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The Fear of Judgment
Contributor
Written by
Alicia M. Smith
December 2015
Contributor
Written by
Alicia M. Smith
December 2015

Judgment is never fun. We put in the long hours. We lay our thoughts and hearts on the line, eager (and at times, less-than-eager) to drink in the responses from family, friends, and the public. But what if we don’t receive overwhelming praise? What if we don’t receive praise at all? What if our skills, concepts, creativity, and even our motives are questioned?

My non-fiction book, Common Stones, that I have been working on for the past several years was just released last week. I am beyond thrilled (and probably equally nervous/exhausted). As each milestone approached, bringing me closer and closer to publishing, my stomach, head, and heart churned in unison. 

~Maybe I should just review that chapter one more time?

~Ugh, that paragraph bugs me; I should probably send it to my editor for one last peek.

~Will the reader be able to picture that scene?  Was I too wordy?

~Did I take the wrong approach in that section? Maybe I should reconsider?

I could go on and on. But what good would it do? Absolutely nothing is perfect in this world. Not a person. Not a product. Nothing. There will always be a mistake to be found, or an opinion that could knock us off our feet. This leads me to the question:

Why beat ourselves up, relentlessly in search of a “perfection” that does not exist?

So we have our manuscripts, each being a work-of-art exposing a vulnerable portion of us for the world to see. We know it will never be perfect, at least not in the eyes of our readers. We take the leap. We put our work, our words, and our ideas in print. No more Delete or Backspace button. No eraser working it’s magic toward a quick re-write. 

At that point, we’ve done it. We crossed the finish line! We poured ourselves into a book/article/poem that we are proud of, that we hope will touch the lives of our readers. We absorb the praise, the feedback, and the less-than-stellar reviews. We strive to improve, but all the while knowing that if we’ve reached one person, we’ve done our job. 

Isn’t that the point? Using our skills and experiences to inform? To inspire? To motivate? The average reader isn’t looking for flawlessness. He/she is looking for a kernel of guidance, entertainment, or a welcomed distraction from everyday life. Perhaps page sixty-seven has a misspelled word. Perhaps chapter eight’s opener could have used a bit more description. It won’t matter—not if one reader walks away with a different perspective. A captivated mind. A drive for change. A hopeful heart.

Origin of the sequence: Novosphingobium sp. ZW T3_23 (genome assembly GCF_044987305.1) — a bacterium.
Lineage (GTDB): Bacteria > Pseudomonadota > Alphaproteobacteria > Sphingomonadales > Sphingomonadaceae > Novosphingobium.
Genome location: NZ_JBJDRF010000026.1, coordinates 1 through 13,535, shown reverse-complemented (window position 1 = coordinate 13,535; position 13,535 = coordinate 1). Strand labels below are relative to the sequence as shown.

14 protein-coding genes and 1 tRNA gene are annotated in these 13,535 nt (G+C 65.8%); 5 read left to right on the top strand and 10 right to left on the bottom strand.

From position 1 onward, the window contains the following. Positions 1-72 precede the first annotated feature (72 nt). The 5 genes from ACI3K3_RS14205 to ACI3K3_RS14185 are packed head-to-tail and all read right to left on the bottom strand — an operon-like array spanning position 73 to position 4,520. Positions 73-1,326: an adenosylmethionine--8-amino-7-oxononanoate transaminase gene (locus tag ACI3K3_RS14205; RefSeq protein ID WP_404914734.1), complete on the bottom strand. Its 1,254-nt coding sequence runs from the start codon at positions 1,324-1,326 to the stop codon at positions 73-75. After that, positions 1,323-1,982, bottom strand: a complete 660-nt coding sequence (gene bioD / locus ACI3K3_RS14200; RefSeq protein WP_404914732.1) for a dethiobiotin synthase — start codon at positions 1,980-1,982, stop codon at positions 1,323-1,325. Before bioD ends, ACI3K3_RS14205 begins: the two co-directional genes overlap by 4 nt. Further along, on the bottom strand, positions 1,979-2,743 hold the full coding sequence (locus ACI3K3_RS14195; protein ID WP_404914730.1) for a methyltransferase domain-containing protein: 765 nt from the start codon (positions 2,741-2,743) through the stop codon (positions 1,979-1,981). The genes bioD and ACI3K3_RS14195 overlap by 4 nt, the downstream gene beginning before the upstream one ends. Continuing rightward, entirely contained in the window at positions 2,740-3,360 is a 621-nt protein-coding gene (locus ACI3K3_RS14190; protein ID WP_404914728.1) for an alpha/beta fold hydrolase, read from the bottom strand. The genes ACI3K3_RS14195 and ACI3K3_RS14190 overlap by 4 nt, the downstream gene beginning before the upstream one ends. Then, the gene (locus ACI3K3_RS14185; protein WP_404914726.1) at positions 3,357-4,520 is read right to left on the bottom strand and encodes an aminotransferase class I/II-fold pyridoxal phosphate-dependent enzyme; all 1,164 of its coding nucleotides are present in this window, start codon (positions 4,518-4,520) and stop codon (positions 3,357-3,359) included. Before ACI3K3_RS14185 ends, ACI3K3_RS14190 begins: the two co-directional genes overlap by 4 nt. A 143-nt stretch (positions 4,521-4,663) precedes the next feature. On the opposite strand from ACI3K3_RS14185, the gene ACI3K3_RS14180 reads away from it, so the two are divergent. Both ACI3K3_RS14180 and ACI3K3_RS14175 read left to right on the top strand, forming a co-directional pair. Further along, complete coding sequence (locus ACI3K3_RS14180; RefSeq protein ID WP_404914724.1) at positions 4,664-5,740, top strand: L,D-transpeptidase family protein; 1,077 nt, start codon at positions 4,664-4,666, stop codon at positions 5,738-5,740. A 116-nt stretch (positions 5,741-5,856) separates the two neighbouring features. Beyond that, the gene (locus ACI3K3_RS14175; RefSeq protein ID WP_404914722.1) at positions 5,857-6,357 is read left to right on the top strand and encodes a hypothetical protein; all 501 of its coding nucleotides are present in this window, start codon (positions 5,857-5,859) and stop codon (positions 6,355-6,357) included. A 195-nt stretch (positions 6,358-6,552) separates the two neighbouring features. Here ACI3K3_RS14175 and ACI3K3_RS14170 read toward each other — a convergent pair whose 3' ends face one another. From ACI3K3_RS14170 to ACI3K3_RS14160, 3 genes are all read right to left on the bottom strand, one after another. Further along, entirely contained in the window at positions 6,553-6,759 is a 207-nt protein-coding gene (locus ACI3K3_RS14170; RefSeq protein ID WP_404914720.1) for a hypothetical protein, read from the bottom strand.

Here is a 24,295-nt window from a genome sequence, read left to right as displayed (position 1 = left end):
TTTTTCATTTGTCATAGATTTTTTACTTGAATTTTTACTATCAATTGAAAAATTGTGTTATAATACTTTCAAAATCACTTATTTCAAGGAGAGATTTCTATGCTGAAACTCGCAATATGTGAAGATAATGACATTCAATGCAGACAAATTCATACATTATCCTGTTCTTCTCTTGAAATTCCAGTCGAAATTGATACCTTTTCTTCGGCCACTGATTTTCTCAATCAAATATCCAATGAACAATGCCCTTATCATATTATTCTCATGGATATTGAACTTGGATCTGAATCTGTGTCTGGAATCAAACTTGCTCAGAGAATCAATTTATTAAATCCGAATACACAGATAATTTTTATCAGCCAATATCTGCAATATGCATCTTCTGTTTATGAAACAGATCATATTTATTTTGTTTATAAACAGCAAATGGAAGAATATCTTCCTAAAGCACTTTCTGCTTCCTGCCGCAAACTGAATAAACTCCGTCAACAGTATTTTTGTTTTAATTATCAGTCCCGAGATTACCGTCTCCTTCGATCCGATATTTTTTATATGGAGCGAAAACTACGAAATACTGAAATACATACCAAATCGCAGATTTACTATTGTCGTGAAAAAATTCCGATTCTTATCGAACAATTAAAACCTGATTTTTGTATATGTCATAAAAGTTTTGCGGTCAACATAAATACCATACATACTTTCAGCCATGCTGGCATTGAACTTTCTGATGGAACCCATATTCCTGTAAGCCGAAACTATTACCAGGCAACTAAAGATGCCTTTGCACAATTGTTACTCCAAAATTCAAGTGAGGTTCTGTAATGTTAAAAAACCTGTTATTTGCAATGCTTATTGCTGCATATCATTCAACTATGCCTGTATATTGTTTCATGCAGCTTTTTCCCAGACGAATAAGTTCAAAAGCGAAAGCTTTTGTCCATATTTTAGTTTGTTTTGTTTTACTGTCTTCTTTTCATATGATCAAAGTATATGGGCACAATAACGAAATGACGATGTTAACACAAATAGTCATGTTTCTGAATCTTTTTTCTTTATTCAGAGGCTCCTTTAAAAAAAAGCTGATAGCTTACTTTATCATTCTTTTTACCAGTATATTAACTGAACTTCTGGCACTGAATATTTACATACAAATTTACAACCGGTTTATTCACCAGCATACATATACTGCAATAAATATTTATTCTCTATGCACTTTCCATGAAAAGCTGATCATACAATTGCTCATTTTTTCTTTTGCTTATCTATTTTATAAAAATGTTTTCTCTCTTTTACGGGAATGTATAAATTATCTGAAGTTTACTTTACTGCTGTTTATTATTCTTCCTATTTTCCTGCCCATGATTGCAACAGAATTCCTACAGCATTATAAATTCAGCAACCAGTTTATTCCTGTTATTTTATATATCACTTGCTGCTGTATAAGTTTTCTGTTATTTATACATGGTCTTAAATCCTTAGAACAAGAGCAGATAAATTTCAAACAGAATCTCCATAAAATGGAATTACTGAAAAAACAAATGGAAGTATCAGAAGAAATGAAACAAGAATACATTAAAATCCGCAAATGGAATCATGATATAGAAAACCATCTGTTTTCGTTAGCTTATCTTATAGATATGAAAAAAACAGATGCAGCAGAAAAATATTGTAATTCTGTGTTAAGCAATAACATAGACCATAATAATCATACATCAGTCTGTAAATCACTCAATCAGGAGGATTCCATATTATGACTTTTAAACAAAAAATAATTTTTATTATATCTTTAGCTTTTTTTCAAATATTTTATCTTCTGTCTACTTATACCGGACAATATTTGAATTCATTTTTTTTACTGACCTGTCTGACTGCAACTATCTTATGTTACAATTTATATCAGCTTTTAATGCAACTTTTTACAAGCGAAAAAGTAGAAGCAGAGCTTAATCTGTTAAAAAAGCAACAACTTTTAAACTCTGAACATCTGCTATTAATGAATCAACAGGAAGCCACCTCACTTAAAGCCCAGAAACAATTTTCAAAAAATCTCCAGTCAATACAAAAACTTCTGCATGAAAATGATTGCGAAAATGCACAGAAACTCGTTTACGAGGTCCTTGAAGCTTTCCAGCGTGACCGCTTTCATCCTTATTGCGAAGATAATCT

That one person’s life is worth it. And achieving that by sharing your voice—that’s perfection.      

“There are two kinds of perfect: The one you can never achieve, and the other,

by just being yourself.” 

Lauren King

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Comments
  • Alicia M. Smith

    That's a very good point regarding not getting hung-up on small errors from other writers as well. If we do that, we tend to miss the essence of what we're supposed to be absorbing in the article/book.  Thanks for sharing, Linda!

  • Linda Peno

    This is great advice to every writer. Anyone who hasn't felt this way isn't serious about writing. When the story takes on a life of its own you have to resist going back over it with too critical an eye. You also have to try to read the work of others without getting hung up on small errors.  

  • Alicia M. Smith

    I love both of your quotes, Roni and Vivienne; thank you so much for sharing your comments and for your kind words. Abandoning perfection is a daily battle for me but I'm up for the challenge! ;) Have a great rest of the week, ladies!

  • Roni Beth Tower

    Thank you for this.  It reminds me of the French saying below.  

    Unclear if said by Voltaire or Montesquieu - but it translates as "The Best [Perfect] is the Enemy of The Good" - 

    Inline image 1

  • Vivienne Diane Neal

    Alicia, thank you for writing this article. No matter how many times my stories are proofread or edited I will always find an error. When I find bloopers in books written by famous authors, I realize I am not alone at attempting to be so perfect. I like that saying by Lauren King. It reminds me of the Chinese proverb, “Some of the greatest masterpieces have flaws.”